Racism comes in different forms and it harms people in many ways. It’s when someone tells you to “go back to your country” when you’re literally standing in it, but it’s also about the power dynamics that encourage people to justify the use of those words.
The above is an example of racism at the individual level, where individuals intentionally behave in a manner that has a harmful effect on members of a race/ethnic group that is different from their own. Racism at the local or individual level perpetuates racist beliefs, attitudes, and actions and is reinforced through systemic racism: the manifestation of the racist ideologies and attitudes that unjustly promote inequality for racialized groups. Put more simply, systemic racism refers to a cycle in which powerful institutions guide the beliefs and values that inherently become part of the norm. This creates the implicit biases that result in the legitimization of policies that empower the powerful. People who aren’t directly affected by this form of racism are less likely to acknowledge how this is detrimental for minority groups and therefore more likely to continue to support existing laws and policies.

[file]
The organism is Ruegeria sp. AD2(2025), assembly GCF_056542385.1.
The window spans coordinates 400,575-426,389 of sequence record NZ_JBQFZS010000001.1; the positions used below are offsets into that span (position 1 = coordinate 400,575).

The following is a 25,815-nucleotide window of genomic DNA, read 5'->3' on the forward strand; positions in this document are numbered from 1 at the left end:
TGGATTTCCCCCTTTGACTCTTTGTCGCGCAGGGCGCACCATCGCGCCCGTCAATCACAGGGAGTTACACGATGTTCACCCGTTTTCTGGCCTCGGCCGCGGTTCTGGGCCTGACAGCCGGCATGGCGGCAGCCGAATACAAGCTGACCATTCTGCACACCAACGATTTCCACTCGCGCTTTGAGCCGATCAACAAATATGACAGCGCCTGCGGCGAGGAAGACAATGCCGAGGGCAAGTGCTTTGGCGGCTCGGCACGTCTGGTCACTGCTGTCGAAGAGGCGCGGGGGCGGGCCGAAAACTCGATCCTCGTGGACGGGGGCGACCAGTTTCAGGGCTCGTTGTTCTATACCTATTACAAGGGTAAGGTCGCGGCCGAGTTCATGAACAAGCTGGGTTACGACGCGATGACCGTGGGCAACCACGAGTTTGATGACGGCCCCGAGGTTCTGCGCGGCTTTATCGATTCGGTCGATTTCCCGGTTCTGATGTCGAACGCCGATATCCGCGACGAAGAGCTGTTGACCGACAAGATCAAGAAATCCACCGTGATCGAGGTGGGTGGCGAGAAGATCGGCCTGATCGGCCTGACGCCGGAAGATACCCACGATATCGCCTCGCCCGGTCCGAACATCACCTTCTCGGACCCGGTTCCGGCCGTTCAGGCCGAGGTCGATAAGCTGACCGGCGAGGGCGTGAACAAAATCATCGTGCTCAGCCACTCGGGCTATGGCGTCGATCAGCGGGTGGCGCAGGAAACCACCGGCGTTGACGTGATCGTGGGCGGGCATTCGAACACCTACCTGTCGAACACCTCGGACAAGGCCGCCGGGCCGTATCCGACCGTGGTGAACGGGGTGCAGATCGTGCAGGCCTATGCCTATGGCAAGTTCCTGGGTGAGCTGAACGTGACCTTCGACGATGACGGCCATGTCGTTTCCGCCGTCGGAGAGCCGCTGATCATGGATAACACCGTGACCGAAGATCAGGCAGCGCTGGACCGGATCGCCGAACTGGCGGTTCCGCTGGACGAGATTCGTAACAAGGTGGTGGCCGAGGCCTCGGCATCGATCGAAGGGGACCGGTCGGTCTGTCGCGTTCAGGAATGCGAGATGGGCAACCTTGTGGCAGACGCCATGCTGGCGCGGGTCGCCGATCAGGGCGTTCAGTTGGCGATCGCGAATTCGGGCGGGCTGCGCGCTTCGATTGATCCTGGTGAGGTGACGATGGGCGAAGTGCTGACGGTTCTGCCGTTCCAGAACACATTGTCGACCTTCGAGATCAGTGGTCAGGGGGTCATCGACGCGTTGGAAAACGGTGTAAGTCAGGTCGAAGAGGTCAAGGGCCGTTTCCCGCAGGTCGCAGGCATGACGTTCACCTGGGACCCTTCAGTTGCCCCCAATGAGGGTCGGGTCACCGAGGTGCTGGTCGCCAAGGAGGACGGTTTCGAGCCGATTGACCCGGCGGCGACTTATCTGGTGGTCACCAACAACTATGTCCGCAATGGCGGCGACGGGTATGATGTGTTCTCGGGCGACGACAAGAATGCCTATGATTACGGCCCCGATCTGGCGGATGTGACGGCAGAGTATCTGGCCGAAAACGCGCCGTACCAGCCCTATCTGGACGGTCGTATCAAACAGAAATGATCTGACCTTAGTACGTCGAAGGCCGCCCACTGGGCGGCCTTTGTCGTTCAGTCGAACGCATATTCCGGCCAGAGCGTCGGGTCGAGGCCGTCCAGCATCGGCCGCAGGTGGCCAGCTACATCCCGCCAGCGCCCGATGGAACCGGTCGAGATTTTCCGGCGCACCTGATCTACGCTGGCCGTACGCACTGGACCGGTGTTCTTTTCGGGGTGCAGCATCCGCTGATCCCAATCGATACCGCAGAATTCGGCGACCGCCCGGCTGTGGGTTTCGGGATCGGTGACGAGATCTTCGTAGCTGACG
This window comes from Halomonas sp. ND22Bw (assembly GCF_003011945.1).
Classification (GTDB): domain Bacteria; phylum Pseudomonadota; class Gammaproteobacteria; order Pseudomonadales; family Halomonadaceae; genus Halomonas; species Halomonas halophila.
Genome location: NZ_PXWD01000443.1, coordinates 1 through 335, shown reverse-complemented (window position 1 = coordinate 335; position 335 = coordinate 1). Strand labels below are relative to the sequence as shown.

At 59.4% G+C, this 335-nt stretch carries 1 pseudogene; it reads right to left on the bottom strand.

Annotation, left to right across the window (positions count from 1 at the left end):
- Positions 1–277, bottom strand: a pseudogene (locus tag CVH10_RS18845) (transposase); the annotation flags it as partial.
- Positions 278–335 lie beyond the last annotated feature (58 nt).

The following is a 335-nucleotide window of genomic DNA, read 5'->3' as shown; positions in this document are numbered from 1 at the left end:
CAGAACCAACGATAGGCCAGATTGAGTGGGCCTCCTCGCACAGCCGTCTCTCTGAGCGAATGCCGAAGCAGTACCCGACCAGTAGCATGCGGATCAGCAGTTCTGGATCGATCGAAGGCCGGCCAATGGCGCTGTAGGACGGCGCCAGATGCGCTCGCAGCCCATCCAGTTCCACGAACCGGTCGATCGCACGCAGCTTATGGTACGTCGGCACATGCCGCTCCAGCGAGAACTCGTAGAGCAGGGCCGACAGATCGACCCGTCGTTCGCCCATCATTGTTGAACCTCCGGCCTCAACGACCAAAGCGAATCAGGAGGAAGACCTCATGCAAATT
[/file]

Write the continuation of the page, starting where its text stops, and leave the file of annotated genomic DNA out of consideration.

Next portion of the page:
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Unpacking Equity is a collaboration between the Public Policy and Governance Review and the Equity, Diversity and Public Policy Initiative at the School of Public Policy and Governance. This series aims to explain equity-related policy issues and break down complicated topics involving equity, diversity and inclusion. Policy professionals can gain a better understanding of these complex issues in order to incorporate an equity lens into their practice.